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Is noise the cause of your mental health issue?

Updated: Nov 22, 2022

We are living in an environment that is not only polluted by EMF but also by noise. Noise for some people who are sensitive to it can cause various health issues for the person from restlessness to anxiety. So is noise bothering you?

Hearing Loss

Most parents are aware and would bring their child to see an ophthalmologist when there is a problem with the child's eyes because the child will be squinting when asked to look at something. But hearing loss behaviour is more subtle and not as easily detected because it is often gradual and not a complete loss.

Hearing loss can result from a single loud sound (like firecrackers) near your ear. Or, more often, hearing loss can result over time from damage caused by repeated exposures to loud sounds. The louder the sound, the shorter the amount of time it takes for hearing loss to occur. The longer the exposure, the greater the risk for hearing loss (especially when hearing protection is not used or there is not enough time for the ears to rest between exposures).

Everyday activities, events and some tools can trigger hearing loss. Everyday activities include listening to music at high volume using headphones, fitness classes that play loud music, and even some noisy children's toys.

How are sounds measured?

Sound is measured in decibels (dB). A whisper is about 30 dB, normal conversation is about 60 dB, and a motorcycle engine running is about 95 dB. Noise above 70 dB over a prolonged period may damage your hearing. Loud noise above 120 dB can cause immediate harm to your ears.

Impact of decibels on mental states

Everyday Noise

Average sound levels (decibels)

Typical Response (after routine or repeated exposure)

Mental State Impact

Softest sound that can be heard


No impact

Normal breathing


Sounds at this level typically are ok and do not cause damage.

Focus on breathing is calming.

Ticking watch


Sounds at this level typically are ok and do not cause damage.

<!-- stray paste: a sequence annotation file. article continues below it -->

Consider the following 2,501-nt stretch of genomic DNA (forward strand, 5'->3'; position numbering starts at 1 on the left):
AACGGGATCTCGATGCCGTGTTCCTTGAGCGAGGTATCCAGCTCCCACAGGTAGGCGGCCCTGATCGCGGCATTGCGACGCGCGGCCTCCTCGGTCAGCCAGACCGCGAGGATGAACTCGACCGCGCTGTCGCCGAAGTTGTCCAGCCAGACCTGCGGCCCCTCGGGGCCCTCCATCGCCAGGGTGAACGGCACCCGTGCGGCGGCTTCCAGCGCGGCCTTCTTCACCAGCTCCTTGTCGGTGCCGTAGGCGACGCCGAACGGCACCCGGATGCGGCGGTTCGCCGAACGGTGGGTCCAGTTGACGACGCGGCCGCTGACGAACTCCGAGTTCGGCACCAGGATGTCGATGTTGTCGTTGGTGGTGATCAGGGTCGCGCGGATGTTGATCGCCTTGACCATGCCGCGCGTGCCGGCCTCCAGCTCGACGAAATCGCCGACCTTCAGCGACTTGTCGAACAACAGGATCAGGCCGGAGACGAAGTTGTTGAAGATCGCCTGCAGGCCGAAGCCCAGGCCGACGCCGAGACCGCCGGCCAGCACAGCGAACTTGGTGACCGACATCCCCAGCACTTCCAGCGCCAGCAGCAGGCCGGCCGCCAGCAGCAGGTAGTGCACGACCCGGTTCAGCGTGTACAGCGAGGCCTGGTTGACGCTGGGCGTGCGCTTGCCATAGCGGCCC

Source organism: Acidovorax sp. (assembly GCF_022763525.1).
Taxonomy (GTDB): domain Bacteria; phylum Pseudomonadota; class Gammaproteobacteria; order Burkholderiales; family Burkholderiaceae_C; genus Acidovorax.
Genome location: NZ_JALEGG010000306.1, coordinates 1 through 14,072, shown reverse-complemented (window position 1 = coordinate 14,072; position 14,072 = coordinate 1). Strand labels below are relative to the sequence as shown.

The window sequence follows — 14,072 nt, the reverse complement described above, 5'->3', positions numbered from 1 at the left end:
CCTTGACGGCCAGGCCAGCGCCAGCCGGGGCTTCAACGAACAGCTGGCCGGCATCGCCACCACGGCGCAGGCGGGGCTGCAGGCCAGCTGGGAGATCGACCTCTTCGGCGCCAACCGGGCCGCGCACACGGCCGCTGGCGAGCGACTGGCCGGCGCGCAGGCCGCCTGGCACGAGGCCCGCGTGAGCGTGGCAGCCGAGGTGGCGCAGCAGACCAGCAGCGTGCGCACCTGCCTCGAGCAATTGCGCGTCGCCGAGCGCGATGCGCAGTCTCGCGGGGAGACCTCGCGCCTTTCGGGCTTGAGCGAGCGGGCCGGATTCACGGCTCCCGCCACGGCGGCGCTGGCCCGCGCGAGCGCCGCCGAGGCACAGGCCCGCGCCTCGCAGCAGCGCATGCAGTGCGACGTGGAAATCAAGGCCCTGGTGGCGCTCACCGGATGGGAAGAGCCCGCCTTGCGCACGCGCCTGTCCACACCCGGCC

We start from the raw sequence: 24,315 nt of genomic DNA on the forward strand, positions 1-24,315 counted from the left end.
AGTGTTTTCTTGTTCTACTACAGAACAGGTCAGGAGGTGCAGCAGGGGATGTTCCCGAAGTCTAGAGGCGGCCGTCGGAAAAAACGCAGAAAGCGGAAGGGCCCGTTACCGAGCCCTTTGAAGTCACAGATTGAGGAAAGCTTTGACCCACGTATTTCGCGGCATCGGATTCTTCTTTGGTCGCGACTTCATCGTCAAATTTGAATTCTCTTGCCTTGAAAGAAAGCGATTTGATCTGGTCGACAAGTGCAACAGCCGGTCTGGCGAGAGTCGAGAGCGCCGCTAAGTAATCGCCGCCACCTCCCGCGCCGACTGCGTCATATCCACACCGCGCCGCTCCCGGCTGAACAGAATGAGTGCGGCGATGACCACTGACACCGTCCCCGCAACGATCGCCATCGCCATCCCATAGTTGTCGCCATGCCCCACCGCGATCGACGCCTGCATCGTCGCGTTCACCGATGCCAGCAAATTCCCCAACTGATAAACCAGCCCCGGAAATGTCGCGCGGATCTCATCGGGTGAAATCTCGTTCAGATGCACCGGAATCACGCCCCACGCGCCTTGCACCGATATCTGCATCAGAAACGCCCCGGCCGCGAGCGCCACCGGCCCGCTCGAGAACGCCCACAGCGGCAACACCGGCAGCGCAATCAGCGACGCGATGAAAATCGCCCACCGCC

Soft whisper


Sounds at this level typically are ok and do not cause damage.

Can sound annoying to those with hearing loss.

Refrigerator hum


Sounds at this level typically are ok and do not cause damage.

Can be annoying to sound sensitive people when they try to relax/sleep.

Normal conversation, air conditioner


Sounds at this level typically are ok and do not cause damage.

No impact

Washing machine and dish washer


Triggers annoyance.

City traffic (inside the car)


Triggers annoyance. Can lead to road rage.

Gas-powered lawnmowers.


Damage hearing possible after 2 hours of exposure.

Anxiety provoking.



Damage hearing possible after 50 minutes of exposure.

Triggers anxiety, emotional disturbances.

Approaching subway trains, car horn at 16 feet and sporting events such as hockey playoffs and football games.


Damage hearing possible after 15 minutes of exposure.

Triggers adrenalin and fight/flight reactions.

Personal devices played at high volume or at loud and noisy places like night clubs, rock concerts and bars.


Damage hearing possible after 5 minutes of exposure.

Triggers adrenalin and fight/flight reactions. Aggression.

Shouting or barking in the ear.


Damage hearing possible after 2 minutes of exposure.

Triggers anger/aggression.

Standing besides or near sirens.


Pain and ear injury.

Triggers and nervous and emotional crisis with prolonged exposure.



Pain and ear injury.

Triggers fight or flight reactions.

How do I measure if my environment is safe?

The effect of lower noise levels over long periods is the same as louder noise levels over a shorter period. You can use a sound level meter (SLM) to measure the noise around you. Free SLMs developed as smartphone apps are available. Some apps can predict your maximum allowable daily noise dose, like the NIOSH SLM app developed for iOS devices to help promote better hearing health and prevention efforts. The U.S. Environmental Protection Agency (EPA) and the World Health Organization (WHO) recommend maintaining environmental noises below 70 dBA over 24 hours (75 dBA over 8 hours) to prevent noise-induced hearing loss. The EPA also specified limits for speech interference and annoyance at 55 dBA for outdoors activities and 45 dBA for indoor activities.

When should I get my hearing tested?

Hearing loss affects all the senses and not just the auditory. Therefore, it is important to regularly do a hearing test alongside eye tests, medical check-ups and mental health tests. 360 Wellness Hub has a comprehensive sensory processing test, it is recommended that you contact us to find out more.

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About the Author


Dr. Lennie Soo

Founder and Clinical Director of 360 Wellness Hub.

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